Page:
Happy New Year, Commissioner

We may look back at the fifth day of January as the first instance of Education Commissioner Deborah Gist’s changed work environment, thanks to a press release by Sen. James Sheehan (D, Narragansett, North Kingstown):

“If good teachers are the most important element to education, the Department of Education shouldn’t allow uncertified individuals to teach at Democracy Prep school in Cumberland, says Sen. James C. Sheehan.
“It’s a contradiction to say that qualified teachers are critical to each child’s education, but then allow exceptions at one school. The students at Democracy Prep are just as deserving of certified teachers as other students around the state. To allow a group of uncertified teachers to teach at that school is to put the education of the students there at risk,” said Senator Sheehan, a Democrat who represents District 36 in North Kingstown and Narragansett.
“If we truly believe qualified teachers are important, the state is putting the students at Democracy Prep at an educational disadvantage by allowing them to be taught by uncertified teachers,” he said, “and the Education Commissioner’s actions are a contradiction of her own terms and stated educational goals.”

Anybody who wonders why an elected official from Narragansett/North Kingstown would be especially concerned about a charter school in Cumberland needs only to check the Senator’s bio page, which notes his occupation as a teacher in Warwick (specifically, high school history), which makes him a dues-paying member of the Warwick Teachers Union, a Rhode Island Federation of Teachers affiliate.
As we hear so frequently, the objective of charter schools is to act as “laboratories of excellence” (or any such catch phrase), operating under loosened rules compared with the public school system generally. Of course, that notion has been under constant assault, with labor restraints still existing, most of the time, and repeated questioning of whether offering the same education at a lower cost counts as a successful experiment. It would certainly be against Sheehan’s professional and, presumably, union-mindset interests for an experiment of hiring teachers without regard to official certification to succeed. Rather, for it to succeed without permitting the obfuscations that typically meet such success among private schools.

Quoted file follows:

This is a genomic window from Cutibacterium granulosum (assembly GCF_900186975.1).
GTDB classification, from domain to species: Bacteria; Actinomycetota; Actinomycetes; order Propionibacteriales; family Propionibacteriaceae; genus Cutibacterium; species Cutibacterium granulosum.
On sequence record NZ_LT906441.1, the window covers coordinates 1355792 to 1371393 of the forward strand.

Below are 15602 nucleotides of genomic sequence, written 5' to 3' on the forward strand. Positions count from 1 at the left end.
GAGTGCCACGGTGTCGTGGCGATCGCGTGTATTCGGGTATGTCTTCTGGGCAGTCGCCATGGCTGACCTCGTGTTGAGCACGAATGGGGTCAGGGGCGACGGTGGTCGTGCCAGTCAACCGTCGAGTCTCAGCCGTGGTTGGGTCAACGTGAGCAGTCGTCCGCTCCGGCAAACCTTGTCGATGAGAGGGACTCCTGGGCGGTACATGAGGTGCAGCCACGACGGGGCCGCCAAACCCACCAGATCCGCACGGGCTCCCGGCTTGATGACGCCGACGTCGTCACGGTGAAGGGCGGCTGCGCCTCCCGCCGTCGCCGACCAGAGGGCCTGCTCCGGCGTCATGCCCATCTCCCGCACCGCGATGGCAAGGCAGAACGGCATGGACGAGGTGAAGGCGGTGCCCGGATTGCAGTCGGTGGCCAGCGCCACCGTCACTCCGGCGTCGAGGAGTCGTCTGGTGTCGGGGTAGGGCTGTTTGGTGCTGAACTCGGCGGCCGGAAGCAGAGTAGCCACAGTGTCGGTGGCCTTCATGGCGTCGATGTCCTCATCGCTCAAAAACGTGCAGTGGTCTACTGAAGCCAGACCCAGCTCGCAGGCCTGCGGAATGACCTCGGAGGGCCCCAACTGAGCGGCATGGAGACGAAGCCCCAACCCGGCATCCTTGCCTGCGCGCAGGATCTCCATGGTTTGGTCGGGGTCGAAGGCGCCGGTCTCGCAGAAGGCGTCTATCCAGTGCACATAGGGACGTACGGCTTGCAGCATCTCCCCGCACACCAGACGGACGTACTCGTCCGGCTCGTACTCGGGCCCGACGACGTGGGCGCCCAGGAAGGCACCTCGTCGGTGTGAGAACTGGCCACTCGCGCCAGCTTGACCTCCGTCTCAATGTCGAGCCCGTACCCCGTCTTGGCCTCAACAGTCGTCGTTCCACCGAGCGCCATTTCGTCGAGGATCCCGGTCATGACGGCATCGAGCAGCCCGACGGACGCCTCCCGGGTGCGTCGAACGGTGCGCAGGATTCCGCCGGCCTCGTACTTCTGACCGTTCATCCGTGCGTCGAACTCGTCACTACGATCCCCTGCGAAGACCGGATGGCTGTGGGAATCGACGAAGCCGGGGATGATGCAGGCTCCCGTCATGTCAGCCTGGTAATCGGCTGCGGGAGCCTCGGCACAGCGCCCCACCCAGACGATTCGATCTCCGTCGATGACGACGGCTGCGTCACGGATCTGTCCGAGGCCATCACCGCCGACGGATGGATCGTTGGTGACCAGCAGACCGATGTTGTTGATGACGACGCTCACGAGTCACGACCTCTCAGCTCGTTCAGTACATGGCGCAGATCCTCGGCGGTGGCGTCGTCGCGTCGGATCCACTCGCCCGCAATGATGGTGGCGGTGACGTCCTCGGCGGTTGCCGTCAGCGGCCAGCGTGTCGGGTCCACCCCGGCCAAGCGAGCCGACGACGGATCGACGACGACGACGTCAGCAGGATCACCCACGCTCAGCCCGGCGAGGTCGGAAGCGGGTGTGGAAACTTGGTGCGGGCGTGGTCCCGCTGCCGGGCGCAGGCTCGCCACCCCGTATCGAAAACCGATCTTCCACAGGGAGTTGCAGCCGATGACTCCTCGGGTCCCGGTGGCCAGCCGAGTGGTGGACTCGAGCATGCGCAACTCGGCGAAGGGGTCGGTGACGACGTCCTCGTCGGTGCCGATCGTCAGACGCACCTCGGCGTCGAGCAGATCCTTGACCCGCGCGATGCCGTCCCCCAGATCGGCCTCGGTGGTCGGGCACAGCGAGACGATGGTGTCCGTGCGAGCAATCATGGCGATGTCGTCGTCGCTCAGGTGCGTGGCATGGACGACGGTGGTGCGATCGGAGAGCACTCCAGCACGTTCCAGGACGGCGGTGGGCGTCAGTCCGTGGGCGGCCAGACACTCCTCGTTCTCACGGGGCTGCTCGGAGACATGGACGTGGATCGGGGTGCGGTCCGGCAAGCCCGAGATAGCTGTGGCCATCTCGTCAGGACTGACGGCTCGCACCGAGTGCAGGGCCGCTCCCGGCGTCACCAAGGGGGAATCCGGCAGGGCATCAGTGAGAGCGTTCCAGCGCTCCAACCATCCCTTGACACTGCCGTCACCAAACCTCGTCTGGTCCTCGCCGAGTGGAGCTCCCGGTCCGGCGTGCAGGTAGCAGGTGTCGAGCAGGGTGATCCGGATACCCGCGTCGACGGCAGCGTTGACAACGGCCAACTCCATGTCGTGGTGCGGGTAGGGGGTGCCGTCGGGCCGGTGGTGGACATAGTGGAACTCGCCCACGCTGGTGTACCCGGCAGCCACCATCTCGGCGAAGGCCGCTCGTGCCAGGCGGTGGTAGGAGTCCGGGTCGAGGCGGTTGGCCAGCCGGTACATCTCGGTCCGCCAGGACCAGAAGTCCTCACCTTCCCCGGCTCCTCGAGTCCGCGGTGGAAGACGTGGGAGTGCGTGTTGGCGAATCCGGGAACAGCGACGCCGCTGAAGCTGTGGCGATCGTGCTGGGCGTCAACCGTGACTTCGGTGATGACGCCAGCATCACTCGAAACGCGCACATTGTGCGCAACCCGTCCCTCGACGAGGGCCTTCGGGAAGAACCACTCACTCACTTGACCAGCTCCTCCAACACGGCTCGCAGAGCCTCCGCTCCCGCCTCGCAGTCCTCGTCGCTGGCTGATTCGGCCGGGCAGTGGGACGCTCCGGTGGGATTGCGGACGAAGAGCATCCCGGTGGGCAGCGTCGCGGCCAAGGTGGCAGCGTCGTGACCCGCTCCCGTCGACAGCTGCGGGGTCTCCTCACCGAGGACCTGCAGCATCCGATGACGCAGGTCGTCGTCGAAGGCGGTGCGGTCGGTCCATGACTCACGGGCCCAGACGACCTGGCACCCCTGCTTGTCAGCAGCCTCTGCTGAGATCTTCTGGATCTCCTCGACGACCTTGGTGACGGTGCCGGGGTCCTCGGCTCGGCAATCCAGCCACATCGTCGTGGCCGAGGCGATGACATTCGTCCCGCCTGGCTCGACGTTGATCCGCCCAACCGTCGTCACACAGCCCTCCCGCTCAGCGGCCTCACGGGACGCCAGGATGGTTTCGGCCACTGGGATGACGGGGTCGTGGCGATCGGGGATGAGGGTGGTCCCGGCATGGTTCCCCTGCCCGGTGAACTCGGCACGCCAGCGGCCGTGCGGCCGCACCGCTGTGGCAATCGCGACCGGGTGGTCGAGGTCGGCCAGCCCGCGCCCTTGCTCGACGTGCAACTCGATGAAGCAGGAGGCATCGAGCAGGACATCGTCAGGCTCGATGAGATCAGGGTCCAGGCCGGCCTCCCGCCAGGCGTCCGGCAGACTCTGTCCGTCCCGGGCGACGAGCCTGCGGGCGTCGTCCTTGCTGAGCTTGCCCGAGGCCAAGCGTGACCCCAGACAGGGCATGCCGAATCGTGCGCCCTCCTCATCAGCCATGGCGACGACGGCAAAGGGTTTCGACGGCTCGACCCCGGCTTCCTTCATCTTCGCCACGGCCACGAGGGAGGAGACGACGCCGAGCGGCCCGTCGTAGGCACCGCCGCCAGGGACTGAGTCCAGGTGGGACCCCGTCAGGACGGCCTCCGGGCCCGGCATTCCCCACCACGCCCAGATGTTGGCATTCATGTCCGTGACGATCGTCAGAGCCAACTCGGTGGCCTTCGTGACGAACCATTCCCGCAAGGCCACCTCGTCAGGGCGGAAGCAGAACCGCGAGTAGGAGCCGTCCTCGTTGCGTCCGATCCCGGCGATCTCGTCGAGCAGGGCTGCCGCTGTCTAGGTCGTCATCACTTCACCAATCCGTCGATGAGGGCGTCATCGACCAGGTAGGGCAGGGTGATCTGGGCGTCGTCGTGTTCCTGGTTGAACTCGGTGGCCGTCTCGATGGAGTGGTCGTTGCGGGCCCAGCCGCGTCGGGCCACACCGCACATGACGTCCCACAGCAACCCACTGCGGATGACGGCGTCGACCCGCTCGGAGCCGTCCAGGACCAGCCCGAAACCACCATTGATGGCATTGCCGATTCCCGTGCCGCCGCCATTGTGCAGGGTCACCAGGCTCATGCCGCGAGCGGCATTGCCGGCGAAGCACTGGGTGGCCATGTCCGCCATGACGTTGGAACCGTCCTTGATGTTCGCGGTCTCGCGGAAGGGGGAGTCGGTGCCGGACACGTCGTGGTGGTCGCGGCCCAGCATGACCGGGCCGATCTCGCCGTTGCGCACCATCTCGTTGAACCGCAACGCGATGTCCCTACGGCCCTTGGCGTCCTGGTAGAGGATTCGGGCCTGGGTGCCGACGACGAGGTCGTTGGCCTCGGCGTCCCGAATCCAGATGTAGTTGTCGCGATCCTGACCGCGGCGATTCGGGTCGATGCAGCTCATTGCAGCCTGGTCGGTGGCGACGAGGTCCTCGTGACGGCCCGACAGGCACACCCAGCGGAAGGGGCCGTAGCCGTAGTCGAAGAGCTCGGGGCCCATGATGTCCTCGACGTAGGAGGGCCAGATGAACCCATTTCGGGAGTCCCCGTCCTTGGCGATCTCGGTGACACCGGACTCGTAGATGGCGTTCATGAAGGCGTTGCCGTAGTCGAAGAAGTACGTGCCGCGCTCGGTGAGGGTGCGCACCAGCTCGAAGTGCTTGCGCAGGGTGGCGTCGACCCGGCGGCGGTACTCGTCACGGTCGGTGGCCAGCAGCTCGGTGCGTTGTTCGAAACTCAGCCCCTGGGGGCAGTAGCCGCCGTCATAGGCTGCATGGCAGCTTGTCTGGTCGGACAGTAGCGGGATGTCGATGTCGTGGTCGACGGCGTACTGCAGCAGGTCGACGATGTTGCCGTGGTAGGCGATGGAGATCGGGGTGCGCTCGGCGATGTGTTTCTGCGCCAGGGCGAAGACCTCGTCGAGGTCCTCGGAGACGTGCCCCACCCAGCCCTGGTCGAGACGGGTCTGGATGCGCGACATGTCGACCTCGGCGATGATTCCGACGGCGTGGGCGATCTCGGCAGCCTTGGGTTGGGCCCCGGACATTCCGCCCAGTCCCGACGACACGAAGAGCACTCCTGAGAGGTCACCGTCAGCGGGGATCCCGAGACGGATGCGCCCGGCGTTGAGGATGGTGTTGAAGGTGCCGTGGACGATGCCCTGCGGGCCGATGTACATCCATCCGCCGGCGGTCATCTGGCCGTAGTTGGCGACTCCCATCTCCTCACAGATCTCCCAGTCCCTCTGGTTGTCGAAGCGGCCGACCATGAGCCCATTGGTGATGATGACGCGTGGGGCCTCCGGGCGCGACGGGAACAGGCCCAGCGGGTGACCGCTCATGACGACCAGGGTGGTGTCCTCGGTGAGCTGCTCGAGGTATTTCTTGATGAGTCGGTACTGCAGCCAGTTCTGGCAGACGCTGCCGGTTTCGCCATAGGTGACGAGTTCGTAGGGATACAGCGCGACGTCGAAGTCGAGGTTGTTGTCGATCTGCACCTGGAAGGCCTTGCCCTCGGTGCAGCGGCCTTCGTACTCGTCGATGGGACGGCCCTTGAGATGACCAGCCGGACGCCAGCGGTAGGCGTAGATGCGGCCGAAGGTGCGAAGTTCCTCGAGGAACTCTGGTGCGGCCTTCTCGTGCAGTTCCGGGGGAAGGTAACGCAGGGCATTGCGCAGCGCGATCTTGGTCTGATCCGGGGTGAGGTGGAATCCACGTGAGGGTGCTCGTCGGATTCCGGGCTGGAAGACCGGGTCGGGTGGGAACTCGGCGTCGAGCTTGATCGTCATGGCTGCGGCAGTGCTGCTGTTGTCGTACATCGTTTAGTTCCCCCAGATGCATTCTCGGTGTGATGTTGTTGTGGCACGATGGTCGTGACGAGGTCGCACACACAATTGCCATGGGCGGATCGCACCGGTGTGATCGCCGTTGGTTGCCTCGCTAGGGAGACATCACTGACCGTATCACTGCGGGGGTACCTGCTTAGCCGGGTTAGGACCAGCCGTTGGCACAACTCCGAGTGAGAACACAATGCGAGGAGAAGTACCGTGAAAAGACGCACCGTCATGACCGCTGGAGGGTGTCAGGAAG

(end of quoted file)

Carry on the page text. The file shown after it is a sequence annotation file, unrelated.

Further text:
Unfortunately for Gist, it appears unlikely that she’ll have the same strong backing that she enjoyed from Governor Carcieri… and just wait until Governor Chafee turns his attention to the Board of Regents.

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Patrick
Patrick
10 years ago

So Sheehan says that if you have the certification, you’re a competent teacher and if you don’t have it, you’re not competent?
At the same time, we reportedly have at least dozens of “certified” teachers who aren’t even literate in English?
Which one should really be the outrage?

BobN
BobN
10 years ago

Experience with NEA and AFT teachers throughout the state has proven that there is no correlation, much less a causal relationship, between the phony-baloney “certifications” and the quality of a teacher.
Sheehan can go piss up a rope.

Max Diesel
Max Diesel
10 years ago

Holy cow Batman! What’s the common denominator in our failing public schools? C-E-R-T-I-F-I-C-A-T-I-O-N!!! Well OK, maybe teacher’s unions too.

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